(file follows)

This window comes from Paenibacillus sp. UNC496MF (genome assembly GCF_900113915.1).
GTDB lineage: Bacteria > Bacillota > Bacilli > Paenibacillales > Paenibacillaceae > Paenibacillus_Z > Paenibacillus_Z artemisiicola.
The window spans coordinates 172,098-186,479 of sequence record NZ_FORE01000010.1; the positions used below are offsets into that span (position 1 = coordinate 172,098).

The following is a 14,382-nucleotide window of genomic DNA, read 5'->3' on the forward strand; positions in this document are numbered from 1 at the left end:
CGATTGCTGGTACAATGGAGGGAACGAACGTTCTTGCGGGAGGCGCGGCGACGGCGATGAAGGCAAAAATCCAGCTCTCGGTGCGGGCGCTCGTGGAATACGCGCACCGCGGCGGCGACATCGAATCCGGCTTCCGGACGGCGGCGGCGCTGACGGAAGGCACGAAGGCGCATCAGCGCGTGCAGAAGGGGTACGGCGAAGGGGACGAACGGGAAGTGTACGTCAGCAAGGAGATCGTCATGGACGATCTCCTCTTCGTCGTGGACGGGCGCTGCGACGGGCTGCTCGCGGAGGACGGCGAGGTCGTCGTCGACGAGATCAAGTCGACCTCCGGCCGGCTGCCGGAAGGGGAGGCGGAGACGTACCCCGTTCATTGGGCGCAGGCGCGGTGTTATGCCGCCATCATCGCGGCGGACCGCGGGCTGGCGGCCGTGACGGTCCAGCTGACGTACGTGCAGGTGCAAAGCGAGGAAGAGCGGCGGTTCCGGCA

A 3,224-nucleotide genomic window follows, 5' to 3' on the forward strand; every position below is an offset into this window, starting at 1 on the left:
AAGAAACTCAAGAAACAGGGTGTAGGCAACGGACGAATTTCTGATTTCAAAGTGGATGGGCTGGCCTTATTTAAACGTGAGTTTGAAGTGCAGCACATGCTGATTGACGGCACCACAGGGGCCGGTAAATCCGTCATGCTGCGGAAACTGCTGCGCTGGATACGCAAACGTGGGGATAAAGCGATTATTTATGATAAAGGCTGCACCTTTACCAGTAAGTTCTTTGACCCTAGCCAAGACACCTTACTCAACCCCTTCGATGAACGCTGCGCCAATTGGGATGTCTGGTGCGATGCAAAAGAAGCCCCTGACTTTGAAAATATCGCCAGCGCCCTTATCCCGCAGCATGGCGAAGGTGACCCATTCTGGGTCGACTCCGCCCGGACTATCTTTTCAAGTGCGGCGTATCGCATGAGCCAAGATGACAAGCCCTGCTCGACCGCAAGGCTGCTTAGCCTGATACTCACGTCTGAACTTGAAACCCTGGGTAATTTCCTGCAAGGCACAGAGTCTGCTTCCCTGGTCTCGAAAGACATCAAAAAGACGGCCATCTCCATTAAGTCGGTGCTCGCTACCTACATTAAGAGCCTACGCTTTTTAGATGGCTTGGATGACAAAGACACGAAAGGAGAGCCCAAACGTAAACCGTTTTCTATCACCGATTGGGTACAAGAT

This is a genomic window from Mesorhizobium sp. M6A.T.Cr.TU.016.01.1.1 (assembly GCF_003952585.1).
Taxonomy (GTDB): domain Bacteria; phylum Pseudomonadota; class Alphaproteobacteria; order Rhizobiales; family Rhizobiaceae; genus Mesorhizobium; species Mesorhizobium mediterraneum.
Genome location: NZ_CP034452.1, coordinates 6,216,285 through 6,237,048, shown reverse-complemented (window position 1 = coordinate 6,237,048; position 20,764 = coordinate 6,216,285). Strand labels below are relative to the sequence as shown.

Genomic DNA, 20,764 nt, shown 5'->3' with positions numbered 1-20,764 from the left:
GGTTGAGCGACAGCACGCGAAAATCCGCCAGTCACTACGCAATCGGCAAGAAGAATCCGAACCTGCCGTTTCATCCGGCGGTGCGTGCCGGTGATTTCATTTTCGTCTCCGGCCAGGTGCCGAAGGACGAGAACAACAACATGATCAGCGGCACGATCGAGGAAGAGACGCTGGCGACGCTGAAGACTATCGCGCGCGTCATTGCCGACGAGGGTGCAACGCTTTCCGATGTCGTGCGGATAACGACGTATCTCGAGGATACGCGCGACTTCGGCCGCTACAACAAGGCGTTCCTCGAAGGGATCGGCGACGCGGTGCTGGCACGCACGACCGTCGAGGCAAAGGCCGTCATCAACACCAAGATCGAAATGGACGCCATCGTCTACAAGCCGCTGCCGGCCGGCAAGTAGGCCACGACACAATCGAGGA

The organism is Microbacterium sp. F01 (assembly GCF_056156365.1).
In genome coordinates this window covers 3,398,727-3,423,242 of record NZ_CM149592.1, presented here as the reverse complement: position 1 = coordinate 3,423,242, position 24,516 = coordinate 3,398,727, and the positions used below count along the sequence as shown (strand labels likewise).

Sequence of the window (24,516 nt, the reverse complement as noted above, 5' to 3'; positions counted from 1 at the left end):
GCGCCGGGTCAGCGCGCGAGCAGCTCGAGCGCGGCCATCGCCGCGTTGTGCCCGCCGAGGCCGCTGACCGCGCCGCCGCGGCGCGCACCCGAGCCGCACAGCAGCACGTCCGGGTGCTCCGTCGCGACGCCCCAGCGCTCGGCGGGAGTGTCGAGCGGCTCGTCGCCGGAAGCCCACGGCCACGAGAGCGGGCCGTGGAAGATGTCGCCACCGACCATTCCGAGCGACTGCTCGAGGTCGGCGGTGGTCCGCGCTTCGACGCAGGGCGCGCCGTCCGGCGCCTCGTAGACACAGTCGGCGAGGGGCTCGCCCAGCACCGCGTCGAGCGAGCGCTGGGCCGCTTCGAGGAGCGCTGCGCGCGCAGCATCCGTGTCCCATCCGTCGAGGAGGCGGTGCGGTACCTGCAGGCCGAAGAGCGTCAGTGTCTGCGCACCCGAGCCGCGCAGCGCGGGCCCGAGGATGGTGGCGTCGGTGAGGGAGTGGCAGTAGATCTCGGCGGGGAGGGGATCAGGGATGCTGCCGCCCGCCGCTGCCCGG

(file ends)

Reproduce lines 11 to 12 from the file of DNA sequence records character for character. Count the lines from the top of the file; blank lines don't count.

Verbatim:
Genomic DNA, 20,764 nt, shown 5'->3' with positions numbered 1-20,764 from the left:
GGTTGAGCGACAGCACGCGAAAATCCGCCAGTCACTACGCAATCGGCAAGAAGAATCCGAACCTGCCGTTTCATCCGGCGGTGCGTGCCGGTGATTTCATTTTCGTCTCCGGCCAGGTGCCGAAGGACGAGAACAACAACATGATCAGCGGCACGATCGAGGAAGAGACGCTGGCGACGCTGAAGACTATCGCGCGCGTCATTGCCGACGAGGGTGCAACGCTTTCCGATGTCGTGCGGATAACGACGTATCTCGAGGATACGCGCGACTTCGGCCGCTACAACAAGGCGTTCCTCGAAGGGATCGGCGACGCGGTGCTGGCACGCACGACCGTCGAGGCAAAGGCCGTCATCAACACCAAGATCGAAATGGACGCCATCGTCTACAAGCCGCTGCCGGCCGGCAAGTAGGCCACGACACAATCGAGGA